Wednesday Mashup (11/21/12)

November 22, 2012

  • Yep, Thanksgiving will soon be upon us; one way to tell is that the Bucks County Courier Times ran its full-page ad for the Surplus City Gun Mart (well whaddaya know…a Yugo Zastava AK-47 PAP M70 is on sale for $675! Now here comes another angry comment thread started by a gun owner pissed off at me for not saying whether or not it was a full or semi-automatic).
  • Continuing, it looks like the punditocracy is still licking its collective wounds over the Repug election losses suffered two weeks ago – Ross Douthat opined as follows in the New York Times recently (here)…

    Liberals look at the Obama majority and see a coalition bound together by enlightened values — reason rather than superstition, tolerance rather than bigotry, equality rather than hierarchy. But it’s just as easy to see a coalition created by social disintegration and unified by economic fear.

    Consider the Hispanic vote. Are Democrats winning Hispanics because they put forward a more welcoming face than Republicans do — one more in keeping with America’s tradition of assimilating migrants yearning to breathe free? Yes, up to a point. But they’re also winning recent immigrants because those immigrants often aren’t assimilating successfully — or worse, are assimilating downward, thanks to rising out-of-wedlock birthrates and high dropout rates. The Democratic edge among Hispanics depends heavily on these darker trends: the weaker that families and communities are, the more necessary government support inevitably seems.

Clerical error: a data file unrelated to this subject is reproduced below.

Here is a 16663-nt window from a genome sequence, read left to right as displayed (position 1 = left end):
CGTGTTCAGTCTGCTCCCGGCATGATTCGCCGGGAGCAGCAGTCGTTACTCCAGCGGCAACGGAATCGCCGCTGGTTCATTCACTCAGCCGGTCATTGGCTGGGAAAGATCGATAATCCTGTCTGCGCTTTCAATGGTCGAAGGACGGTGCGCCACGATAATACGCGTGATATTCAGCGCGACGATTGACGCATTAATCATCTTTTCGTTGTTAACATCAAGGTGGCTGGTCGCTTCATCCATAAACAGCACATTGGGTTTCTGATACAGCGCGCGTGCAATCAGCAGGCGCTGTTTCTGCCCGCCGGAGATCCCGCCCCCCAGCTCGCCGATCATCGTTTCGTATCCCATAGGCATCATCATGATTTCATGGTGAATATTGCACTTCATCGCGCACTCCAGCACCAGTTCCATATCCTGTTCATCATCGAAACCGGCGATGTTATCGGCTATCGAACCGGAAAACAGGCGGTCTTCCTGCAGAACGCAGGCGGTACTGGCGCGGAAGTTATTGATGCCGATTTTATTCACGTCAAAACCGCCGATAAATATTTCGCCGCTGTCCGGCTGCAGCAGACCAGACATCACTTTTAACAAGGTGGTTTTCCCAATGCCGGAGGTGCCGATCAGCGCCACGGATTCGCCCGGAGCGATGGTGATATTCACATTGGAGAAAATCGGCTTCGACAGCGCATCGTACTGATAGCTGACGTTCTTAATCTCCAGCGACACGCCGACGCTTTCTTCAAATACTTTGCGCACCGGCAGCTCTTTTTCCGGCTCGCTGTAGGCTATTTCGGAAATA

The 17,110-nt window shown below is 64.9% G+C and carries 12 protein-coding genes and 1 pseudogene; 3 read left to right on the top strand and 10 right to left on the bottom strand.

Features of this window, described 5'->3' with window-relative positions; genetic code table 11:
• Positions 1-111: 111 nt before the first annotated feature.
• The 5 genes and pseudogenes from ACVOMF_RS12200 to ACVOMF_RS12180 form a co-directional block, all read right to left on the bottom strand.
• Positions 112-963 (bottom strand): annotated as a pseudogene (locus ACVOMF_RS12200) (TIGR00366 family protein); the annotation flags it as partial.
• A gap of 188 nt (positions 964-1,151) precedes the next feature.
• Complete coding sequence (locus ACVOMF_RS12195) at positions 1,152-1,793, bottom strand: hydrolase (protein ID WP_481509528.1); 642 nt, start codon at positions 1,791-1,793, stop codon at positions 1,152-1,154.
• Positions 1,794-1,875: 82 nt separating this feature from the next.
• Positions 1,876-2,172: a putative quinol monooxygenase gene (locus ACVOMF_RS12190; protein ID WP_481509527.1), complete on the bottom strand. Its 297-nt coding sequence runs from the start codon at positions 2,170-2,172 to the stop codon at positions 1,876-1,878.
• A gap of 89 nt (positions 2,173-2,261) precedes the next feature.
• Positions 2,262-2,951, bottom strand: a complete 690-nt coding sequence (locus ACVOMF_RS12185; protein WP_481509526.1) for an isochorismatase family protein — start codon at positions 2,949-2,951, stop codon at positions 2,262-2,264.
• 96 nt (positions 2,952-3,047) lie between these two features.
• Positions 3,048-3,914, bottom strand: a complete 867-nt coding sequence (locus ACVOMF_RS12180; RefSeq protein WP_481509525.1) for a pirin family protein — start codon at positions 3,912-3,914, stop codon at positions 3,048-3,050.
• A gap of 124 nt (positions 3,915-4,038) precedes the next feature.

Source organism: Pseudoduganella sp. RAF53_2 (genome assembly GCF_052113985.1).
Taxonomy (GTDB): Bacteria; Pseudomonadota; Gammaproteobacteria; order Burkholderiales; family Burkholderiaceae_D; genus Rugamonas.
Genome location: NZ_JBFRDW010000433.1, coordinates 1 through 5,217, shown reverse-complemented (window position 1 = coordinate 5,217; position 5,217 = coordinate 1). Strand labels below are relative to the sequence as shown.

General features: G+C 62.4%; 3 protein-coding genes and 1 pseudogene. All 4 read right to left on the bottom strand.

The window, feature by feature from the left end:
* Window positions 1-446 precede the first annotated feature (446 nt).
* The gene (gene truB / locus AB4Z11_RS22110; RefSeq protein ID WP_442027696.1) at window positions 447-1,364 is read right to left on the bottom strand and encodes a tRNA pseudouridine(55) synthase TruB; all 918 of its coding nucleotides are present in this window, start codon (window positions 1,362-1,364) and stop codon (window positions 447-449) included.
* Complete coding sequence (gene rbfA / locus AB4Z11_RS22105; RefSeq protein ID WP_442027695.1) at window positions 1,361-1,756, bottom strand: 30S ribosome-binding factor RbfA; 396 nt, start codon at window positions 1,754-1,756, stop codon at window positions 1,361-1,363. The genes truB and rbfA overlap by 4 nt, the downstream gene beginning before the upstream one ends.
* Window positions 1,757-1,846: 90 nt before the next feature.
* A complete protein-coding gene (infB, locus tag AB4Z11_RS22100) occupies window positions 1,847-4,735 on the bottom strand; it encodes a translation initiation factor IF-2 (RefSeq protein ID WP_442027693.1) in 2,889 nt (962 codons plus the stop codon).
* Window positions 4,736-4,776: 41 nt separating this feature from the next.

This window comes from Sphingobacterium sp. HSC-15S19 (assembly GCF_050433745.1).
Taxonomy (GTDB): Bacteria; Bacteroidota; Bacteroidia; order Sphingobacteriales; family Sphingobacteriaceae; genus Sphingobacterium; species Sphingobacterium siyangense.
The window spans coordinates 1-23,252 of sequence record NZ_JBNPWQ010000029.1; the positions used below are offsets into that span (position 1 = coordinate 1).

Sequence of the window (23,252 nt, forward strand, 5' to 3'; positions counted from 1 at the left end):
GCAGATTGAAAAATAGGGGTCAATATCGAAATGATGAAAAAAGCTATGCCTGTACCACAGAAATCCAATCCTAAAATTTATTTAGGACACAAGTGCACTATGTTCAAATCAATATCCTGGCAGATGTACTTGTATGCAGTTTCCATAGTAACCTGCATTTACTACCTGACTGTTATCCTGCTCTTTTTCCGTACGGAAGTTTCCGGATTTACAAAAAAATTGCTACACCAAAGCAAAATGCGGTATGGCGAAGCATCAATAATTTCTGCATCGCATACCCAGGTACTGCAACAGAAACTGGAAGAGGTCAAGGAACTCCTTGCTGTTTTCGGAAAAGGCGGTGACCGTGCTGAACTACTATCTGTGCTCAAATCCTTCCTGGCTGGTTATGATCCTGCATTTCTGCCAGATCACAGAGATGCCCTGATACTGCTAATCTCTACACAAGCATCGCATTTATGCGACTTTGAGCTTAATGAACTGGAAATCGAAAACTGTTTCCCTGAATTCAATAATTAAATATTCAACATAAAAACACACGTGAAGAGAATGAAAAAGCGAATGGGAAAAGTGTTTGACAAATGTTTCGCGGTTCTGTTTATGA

Yes, you only need government if you’re “assimilating downward,” according to Douthat.

    Apparently it’s necessary for me to point out that one of our major political parties subjected this country earlier this year to all kinds of fear mongering about the supposed horrors of contraception (and I’ll note that again later), which would definitely help to reduce teen pregnancy (here – sorry to re-inflict “Little Ricky” on everybody again), and that same political party did all it could do to oppose the DREAM Act, which would encourage educational opportunity for Hispanics born of undocumented workers as a condition of citizenship (with the “E” in DREAM standing for “education” – hard to believe that Orrin Hatch was a co-sponsor of the original bill introduced in 2001 with Dick Durbin). And here’s a hint; that party isn’t the Democrats.

    I suppose it’s just “the soft bigotry of low expectations” for Douthat to assume that the only way Hispanics would support the Dems would be if they were getting a handout, but apparently that’s what we have here (with that awful phrase coined by Douthat’s fellow traveler and Bushie Michael Gerson, who, if nothing else, saw the need to reach out to Hispanics for real, albeit for political expediency, in a way Douthat apparently does not).

  • Next, I give you some true hilarity from Michael Barone of Irrational Spew Online (here)…

    Barack Obama attended more than 200 fundraisers for his presidential campaign, but he refrained from raising money for congressional Democrats.

    That proved to be a wise move for him, as were his strategists’ decisions to run heavy ad campaigns against Mitt Romney and to build an even more effective turnout machine in target states.

    But it proved to be less than helpful to his party. Democrats did gain two Senate seats thanks to clueless Republican candidates and Republicans’ failure to produce better turnout.

    But Democrats got beaten badly in races for the U.S. House and state legislatures. That’s clear when you compare the number of House Democrats after this year’s election with the number of House Democrats after 2008.